With technological evolution moving at a rapid pace, the ubiquity of artificial intelligence (AI) in healthcare and radiology is an inevitability. But what does that mean for hospitals and clinicians in relation to their workflow? We spoke with Dr. Philippe Grenier, a Consultant Chest Radiologist at Foch Hospital in Suresnes, France, about the role of AI in clinical workflow and how the development of different types of tools and software are helping radiologists to improve productivity and efficiency.
How are AI tools changing and affecting clinical workflow in hospitals? What are the classical areas of healthcare in which AI tools can be helpful?
Actually, some AI Tools already shorten the interpretation time by radiologists for several radiological examinations, particularly plain radiographs and CT scans. Some examples may be cited, such as automatic detection of pulmonary emboli on CT scans, automatic detection and volumetric measurement of pulmonary nodules that may be suspected to be malignant. Another advantage of AI tools is the ability to detect abnormalities that are not a-priori expected to be present according to the clinician’s demand, and in the same time to perform quantitative measurements of automatically segmented anatomic structures or detected lesions. This aspect is particularly well illustrated by the situation of a chest CT scan performed in a 50-year-old smoker to screen for lung cancer. A specific software, AI Rad companion, can not only detect, segment, and measure suspected pulmonary nodules, but can also in the same time (1) detect and quantify emphysema, a marker of increased probability of nodule malignancy, (2) automatically measure the thoracic diameters of aorta at different levels to detect any early aneurysmal dilatation, and (3) segment and quantify calcifications in coronary arteries, a reliable marker of cardiovascular event prediction. It can also measure the density and height of vertebral bodies.
Another example of a significant change in clinical workflow is the interpretation of plain chest radiographs by an AI-based solution that provides efficient triage between normal and abnormal films and make a certain number of diagnoses. Such tools can simplify and shorten the radiologists’ interpretation. However, on the opposite end, more complex AI tools are developed to predict the outcome, prognosis, probability of malignancy of a detected lesion, or to predict treatment response to this lesion. This provides an improvement of the quality of the medical decision, particularly for optimized treatment, but does not affect clinical workflow in hospitals.
Where do you see AI helping with the exponential growth of radiological exams that we are seeing now (e.g. assisting the doctor with medical imaging; offering another level of gatekeeping between the clinicians requesting the exams and the radiologists; double-checking referral guidelines to see if the recommended exam is appropriate)?
The development of AI-based algorithms to control and validate the clinicians’ requests for imaging examinations according to the referral guidelines should be widely appreciated. Such tools already exist in hospitals to analyze clinicians’ prescriptions in order to facilitate the pharmacists’ validation.
What concerns do you think patients may have about their doctors using, and being assisted by, AI?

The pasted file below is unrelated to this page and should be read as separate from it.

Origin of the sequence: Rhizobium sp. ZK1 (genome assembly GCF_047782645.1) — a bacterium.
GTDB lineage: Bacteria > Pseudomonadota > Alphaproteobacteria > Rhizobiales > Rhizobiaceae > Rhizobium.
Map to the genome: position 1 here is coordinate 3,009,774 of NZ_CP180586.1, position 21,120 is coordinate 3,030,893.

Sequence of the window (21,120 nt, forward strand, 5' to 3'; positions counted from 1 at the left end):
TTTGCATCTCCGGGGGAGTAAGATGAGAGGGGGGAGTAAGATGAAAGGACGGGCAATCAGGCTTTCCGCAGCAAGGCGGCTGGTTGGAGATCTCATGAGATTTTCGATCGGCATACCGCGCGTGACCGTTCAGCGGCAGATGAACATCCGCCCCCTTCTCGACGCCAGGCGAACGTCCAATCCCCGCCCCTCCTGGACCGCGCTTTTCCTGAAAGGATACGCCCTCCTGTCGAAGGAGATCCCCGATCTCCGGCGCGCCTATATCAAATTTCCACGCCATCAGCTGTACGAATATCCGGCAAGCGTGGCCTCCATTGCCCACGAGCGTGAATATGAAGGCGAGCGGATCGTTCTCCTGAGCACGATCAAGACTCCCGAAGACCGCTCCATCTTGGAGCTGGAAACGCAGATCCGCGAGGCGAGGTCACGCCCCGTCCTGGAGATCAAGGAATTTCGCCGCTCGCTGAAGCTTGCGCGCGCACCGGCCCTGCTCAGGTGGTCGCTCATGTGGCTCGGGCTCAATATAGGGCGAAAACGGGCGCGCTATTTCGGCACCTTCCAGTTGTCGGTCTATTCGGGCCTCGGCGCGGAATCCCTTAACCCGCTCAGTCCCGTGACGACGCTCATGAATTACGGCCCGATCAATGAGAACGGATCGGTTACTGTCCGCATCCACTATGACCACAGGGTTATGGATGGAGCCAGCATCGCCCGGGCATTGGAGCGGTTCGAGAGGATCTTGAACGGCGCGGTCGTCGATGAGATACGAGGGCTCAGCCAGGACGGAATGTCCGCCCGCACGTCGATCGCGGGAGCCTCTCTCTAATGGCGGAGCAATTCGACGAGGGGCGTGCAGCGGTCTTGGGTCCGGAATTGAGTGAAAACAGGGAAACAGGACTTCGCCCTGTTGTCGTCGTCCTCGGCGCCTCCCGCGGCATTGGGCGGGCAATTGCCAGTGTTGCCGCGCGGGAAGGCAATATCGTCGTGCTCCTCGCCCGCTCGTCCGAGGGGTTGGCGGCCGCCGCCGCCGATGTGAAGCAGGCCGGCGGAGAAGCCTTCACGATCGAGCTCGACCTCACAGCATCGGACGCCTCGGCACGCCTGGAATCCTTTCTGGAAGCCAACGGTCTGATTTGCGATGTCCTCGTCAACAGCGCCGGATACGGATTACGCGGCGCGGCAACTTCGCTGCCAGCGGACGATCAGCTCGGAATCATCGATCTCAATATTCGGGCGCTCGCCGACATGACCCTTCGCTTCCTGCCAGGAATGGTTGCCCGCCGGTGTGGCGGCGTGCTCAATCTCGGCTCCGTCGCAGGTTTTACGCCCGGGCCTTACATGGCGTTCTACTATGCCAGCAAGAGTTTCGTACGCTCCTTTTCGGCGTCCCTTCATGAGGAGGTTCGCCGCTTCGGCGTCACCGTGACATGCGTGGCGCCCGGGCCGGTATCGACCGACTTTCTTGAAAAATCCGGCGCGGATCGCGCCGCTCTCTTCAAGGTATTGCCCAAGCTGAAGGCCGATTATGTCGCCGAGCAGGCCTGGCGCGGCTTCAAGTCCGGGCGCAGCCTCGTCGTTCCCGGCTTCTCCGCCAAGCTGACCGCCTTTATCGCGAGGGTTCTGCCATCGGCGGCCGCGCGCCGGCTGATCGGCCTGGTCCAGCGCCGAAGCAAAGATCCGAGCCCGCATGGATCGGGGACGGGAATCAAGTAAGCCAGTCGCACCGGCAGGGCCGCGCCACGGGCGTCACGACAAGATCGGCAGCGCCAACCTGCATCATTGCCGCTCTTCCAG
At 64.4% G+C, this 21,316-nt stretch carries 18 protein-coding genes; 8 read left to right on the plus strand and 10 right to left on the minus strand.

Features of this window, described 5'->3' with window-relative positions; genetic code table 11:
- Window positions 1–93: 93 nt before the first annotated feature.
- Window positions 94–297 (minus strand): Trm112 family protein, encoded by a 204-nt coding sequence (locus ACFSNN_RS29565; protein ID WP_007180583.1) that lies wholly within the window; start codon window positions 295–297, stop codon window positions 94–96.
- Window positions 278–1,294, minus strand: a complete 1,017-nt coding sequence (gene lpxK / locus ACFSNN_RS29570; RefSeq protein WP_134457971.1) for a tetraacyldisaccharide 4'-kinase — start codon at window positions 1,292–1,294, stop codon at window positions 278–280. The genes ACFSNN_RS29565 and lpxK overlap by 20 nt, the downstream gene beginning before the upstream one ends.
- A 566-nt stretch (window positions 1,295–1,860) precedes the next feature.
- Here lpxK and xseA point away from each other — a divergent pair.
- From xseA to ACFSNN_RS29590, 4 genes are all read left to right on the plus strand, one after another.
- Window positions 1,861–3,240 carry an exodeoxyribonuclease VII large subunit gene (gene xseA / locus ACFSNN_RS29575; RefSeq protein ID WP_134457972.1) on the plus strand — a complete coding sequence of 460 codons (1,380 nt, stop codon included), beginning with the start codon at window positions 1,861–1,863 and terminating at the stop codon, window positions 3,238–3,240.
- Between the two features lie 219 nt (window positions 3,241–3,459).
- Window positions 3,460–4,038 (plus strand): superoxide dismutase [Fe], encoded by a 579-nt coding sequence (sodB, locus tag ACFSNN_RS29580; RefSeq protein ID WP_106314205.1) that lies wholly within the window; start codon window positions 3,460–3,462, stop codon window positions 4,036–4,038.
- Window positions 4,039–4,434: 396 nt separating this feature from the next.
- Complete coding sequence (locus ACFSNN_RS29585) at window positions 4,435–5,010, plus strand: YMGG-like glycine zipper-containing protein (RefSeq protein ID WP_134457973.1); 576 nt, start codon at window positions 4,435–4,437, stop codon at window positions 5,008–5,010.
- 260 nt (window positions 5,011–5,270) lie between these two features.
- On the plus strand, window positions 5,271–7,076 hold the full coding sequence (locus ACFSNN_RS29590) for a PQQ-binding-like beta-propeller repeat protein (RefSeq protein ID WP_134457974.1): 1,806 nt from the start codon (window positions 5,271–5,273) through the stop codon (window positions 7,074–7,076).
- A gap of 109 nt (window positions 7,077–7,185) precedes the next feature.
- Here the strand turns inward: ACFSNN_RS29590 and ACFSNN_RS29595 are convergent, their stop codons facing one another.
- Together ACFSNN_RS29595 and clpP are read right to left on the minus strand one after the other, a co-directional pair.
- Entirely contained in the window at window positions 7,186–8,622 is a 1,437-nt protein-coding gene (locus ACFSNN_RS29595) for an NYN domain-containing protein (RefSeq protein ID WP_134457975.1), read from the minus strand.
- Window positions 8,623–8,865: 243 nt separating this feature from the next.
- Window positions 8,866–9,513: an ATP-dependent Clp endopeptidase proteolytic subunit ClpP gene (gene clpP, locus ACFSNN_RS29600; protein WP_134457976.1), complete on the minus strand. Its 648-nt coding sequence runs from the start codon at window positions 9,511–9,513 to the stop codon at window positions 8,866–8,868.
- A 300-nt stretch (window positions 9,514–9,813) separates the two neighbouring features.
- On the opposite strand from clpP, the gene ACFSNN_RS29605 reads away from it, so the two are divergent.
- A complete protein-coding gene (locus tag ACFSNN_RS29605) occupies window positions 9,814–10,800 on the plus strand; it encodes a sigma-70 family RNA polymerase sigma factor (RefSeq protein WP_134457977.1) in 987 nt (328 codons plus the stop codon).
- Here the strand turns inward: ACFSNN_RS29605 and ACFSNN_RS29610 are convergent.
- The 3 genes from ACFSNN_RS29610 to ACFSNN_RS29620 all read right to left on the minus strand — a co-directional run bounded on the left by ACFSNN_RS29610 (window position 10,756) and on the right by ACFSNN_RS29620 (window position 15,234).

Patients are not always aware that their doctors are being assisted by AI. However, when they come to the hospital, they have to sign an agreement form in which it is clearly specified that their medical data will be digitized and stored with potential opportunities to be used for information processing that may include AI.
Is there a resistance by hospitals and their employees to implement AI tools or systems?
Resistance to AI implementation in hospitals exists, but the best way to delete this resistance is to validate the proof of concept. In other words, the high value of confidence index of AI algorithms performances have to be demonstrated before integration into the workflow. For instance, the demonstration of a very high predictive negative value of AI-based chest radiographs interpretations is necessary to make emergency physicians and radiologists confident enough to use such AI tools.
Are there financial barriers to implementing AI systems?
Of course there are financial barriers. The business models of the different AI solutions are various, including usage cost, licence acquisition, or annual licence renting. For the moment, the cost is quite limited as most of the AI tools are provided by small startups – this could be different when global solutions are supplied by big companies. At this point in time, implementation of AI global solutions should necessitate improvement of hospital productivity and of reduction of expenses, including human resources, to ensure financial balance.
Dr. Philippe Grenier received his medical degree from the school of medicine at the University of Paris in 1972. He then completed a residency in diagnostic radiology at the Assistance Publique – Hôpitaux de Paris and a fellowship in the Department of Radiology of the Hôpital Beaujon, Faculté de Médecine Xavier Bichat. Upon completion of his fellowship in 1982, Grenier remained at Faculté de Médecine Xavier Bichat as an associate professor of radiology. From there, he went on to the Faculté de Médecine de Bobigny as professor of radiology in 1988. The following year he accepted his present position as professor of radiology with the Faculté de Médecine Pitié-Salpêtrière, Université Pierre et Marie Curie, where he served as vice-president of the university from 1998 to 2001. Since 1989, he has been chairman of the Department of Diagnostic Radiology at the Hôpital Pitié-Salpêtrière in Paris. Grenier currently works as a consultant at Hôpital Foch in Suresnes, France.
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